August 12, 2020
His Excellency Moon Jae-in
President of the Republic of Korea
The Blue House
Seoul, Republic of Korea
RE: Oppression of the North Korea Human Rights Movement by your administration
We the undersigned are writing you today as individuals who greatly value the friendship and the strong alliance between the people of South Korea and the United States of America, but we are deeply troubled by the actions of your administration aimed at undermining the North Korea human rights movement by targeting all the major organizations that work to help rescue, educate, protect and/or improve the lives of North Koreans. We represent individuals who have worked in the administrations of both Democratic and Republican Presidencies including former Presidents Richard Nixon, Gerald Ford, Jimmy Carter, Ronald Reagan, George H.W. Bush, Bill Clinton, George W. Bush, Barack Obama, and Donald Trump, and represent nongovernmental organizations that span the political spectrum in the USA, but we are all united with this concern: it is the responsibility of the international community, especially the Republic of Korea, to uphold the human rights of the people of North Korea. As stated by the UN Commission of Inquiry on Human Rights in the People’s Republic of Korea (February 2014): “The international community must accept its responsibility to protect the people of the Democratic People’s Republic of Korea from crimes against humanity, because the Government of the Democratic People’s Republic of Korea has manifestly failed to do so.”
In particular the UN COI recommended that China and all states: “Respect the principle of non-refoulement and, accordingly, abstain from forcibly repatriating any persons to the Democratic People’s Republic of Korea” and “that States, foundations and engaged business enterprises provide more support for the work of civil society organizations to improve the situation of human rights in the Democratic People’s Republic of Korea, including efforts to document human rights violations and to broadcast accessible information into each country.
Unlike prior administrations in South Korea, your administration took the unusual step to forcibly repatriate two North Koreans to conditions of danger and has not only ended all support but discouraged support for the civil society organizations that work to improve human rights in the DPRK and advocate for defectors in South Korea. The announcement in July by the Ministry of Unification that it would conduct office inspections of 25 North Korean human rights and resettlement civil society organizations and demand an additional 64 accredited non-governmental organizations submit documentation is a chilling form of intimidation as they were all clearly targeted simply for their North Korea human rights work.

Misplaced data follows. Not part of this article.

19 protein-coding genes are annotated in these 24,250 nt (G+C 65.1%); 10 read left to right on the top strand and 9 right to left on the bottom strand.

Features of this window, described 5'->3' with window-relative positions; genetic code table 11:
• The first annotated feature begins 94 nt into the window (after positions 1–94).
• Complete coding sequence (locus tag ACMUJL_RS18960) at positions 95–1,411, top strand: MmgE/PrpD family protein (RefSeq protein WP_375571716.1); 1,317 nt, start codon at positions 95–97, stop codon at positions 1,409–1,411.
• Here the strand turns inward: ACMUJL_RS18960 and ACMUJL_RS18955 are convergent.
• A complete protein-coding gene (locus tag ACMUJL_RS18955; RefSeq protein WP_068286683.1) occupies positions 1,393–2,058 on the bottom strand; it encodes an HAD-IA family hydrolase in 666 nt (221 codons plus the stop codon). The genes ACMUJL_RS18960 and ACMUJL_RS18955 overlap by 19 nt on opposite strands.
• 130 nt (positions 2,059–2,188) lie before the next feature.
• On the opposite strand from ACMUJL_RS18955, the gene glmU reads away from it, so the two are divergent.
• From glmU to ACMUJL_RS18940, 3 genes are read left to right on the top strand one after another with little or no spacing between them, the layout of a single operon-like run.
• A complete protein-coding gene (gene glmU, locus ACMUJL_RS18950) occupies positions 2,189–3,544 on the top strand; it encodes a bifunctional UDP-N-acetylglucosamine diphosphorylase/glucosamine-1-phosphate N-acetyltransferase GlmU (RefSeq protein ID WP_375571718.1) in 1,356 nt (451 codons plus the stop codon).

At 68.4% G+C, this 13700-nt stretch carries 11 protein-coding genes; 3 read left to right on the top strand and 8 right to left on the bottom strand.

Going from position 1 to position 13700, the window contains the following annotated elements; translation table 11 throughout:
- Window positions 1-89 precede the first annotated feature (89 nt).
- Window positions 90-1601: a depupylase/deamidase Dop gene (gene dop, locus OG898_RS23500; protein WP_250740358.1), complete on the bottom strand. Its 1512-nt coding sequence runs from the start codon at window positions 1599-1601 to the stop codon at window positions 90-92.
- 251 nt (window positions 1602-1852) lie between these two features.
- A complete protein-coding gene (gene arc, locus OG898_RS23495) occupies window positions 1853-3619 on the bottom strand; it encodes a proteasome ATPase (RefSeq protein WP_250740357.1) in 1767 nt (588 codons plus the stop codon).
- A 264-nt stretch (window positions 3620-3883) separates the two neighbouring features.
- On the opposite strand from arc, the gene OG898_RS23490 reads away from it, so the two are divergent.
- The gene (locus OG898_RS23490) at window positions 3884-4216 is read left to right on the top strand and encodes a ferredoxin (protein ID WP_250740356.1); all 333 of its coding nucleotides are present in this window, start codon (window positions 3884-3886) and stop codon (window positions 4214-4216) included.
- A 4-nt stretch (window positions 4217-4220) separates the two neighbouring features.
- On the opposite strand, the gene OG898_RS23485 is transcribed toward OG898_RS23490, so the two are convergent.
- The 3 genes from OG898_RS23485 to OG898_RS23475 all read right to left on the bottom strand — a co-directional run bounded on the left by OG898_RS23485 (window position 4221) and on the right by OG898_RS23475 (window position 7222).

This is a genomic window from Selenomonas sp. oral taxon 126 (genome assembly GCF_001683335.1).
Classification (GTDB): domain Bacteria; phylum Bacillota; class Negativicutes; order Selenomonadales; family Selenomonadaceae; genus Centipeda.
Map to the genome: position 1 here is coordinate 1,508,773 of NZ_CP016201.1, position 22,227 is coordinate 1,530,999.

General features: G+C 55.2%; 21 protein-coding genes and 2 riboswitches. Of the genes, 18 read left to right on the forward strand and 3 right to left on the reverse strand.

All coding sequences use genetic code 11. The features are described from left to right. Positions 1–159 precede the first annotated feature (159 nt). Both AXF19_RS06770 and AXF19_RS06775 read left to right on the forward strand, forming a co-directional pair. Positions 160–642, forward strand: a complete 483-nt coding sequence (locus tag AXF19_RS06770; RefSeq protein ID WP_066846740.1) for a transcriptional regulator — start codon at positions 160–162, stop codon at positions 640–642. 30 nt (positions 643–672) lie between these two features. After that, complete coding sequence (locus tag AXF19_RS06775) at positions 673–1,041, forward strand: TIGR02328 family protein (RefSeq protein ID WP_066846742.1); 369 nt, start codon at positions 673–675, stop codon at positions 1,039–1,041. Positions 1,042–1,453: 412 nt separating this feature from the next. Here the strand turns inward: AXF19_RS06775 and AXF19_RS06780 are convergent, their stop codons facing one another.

We respectfully request, as Americans who have a great respect for the people of Korea, that you reconsider your policies and do not again forcibly repatriate North Koreans to conditions of danger and that you review your policy of intimidating and harassing North Korean human rights organizations and instead help support their efforts to promote human rights for North Koreans.
Richard V. Allen, National Security Advisor for President Ronald Reagan and Deputy National Security Advisor for President Richard Nixon (helped rescue future ROK president Kim Dae Jung)
Roberta Cohen, Deputy Assistant Secretary of State for Human Rights in the Department of State’s first human rights bureau for President Jimmy Carter
Ambassador Robert G. Joseph, Under Secretary of State for Arms Control and International Security for George W. Bush
Ambassador Robert R. King, Special Envoy for North Korea Human Rights for President Barack Obama
Ambassador Winston Lord, Director of Policy Planning Staff at the State Department for President Gerald Ford and Special Assistant to the National Security Advisor for President Richard Nixon and Ambassador to China for President Ronald Reagan and President George H.W.Bush and Assistant Secretary of State for President William Clinton